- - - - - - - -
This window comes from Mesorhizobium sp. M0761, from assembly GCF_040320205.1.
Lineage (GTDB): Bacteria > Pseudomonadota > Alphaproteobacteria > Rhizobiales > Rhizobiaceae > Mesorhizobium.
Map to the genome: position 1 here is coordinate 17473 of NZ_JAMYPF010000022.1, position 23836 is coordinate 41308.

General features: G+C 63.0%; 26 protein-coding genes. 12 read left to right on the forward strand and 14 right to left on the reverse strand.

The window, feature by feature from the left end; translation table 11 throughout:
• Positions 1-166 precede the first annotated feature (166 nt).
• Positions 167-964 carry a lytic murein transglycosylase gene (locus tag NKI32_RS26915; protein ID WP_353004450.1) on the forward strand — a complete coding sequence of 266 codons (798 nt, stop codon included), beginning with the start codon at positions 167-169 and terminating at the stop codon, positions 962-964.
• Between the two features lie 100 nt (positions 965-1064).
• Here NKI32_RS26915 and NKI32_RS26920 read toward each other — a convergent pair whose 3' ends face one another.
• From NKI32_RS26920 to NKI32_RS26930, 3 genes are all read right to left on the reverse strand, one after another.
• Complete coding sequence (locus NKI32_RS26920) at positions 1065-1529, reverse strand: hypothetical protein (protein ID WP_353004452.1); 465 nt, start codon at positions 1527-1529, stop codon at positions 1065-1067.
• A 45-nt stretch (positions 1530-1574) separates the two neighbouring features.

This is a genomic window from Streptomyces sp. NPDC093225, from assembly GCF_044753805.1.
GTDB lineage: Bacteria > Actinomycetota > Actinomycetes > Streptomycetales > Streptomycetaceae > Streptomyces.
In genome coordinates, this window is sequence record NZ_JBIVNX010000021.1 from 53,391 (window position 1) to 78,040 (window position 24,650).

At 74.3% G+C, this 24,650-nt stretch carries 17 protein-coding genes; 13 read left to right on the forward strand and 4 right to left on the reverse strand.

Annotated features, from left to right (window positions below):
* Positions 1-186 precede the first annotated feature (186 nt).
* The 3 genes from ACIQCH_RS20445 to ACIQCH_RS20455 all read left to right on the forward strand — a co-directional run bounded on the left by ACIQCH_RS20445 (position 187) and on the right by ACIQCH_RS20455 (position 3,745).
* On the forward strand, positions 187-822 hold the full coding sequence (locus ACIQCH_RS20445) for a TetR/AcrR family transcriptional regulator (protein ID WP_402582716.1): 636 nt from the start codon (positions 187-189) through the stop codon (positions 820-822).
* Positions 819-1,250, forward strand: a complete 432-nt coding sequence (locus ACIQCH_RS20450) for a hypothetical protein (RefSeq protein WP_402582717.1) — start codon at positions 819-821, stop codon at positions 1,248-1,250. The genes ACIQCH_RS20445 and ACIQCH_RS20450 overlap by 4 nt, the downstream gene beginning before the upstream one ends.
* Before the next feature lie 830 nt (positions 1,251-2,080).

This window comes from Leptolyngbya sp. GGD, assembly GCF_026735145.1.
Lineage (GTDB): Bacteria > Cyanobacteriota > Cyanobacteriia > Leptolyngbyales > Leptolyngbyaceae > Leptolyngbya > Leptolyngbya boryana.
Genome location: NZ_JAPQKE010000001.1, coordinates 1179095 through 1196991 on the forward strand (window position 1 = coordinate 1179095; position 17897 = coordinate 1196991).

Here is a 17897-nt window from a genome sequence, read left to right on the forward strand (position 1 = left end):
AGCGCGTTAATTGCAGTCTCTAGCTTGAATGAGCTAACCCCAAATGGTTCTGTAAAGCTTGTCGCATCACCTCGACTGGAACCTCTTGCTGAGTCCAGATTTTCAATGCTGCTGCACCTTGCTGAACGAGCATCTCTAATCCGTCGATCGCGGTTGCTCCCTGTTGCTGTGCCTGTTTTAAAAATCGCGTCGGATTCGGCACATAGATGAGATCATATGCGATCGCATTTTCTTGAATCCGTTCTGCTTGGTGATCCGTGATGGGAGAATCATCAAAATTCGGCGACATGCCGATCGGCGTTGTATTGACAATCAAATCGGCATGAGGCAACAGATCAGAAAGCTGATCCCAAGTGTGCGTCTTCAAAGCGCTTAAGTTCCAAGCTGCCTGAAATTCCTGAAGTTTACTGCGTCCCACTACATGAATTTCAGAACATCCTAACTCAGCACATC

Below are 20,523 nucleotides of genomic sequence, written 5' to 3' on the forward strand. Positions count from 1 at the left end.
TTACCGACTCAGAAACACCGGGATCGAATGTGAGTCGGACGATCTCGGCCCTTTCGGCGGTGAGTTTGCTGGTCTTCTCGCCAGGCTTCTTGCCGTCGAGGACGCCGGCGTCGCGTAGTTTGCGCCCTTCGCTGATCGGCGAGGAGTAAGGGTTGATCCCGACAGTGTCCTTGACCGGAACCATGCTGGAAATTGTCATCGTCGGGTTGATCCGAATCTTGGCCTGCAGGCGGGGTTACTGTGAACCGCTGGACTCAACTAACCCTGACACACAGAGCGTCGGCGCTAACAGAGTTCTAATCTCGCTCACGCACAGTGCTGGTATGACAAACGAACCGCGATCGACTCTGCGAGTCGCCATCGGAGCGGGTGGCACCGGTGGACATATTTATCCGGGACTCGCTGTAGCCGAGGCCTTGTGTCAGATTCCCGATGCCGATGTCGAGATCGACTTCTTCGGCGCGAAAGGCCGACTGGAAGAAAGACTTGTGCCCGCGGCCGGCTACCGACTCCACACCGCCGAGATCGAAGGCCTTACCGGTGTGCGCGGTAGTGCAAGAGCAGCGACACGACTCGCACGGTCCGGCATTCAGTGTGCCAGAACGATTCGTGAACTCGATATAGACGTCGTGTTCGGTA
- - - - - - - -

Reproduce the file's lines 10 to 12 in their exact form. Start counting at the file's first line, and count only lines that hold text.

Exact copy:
• From NKI32_RS26920 to NKI32_RS26930, 3 genes are all read right to left on the reverse strand, one after another.
• Complete coding sequence (locus NKI32_RS26920) at positions 1065-1529, reverse strand: hypothetical protein (protein ID WP_353004452.1); 465 nt, start codon at positions 1527-1529, stop codon at positions 1065-1067.
• A 45-nt stretch (positions 1530-1574) separates the two neighbouring features.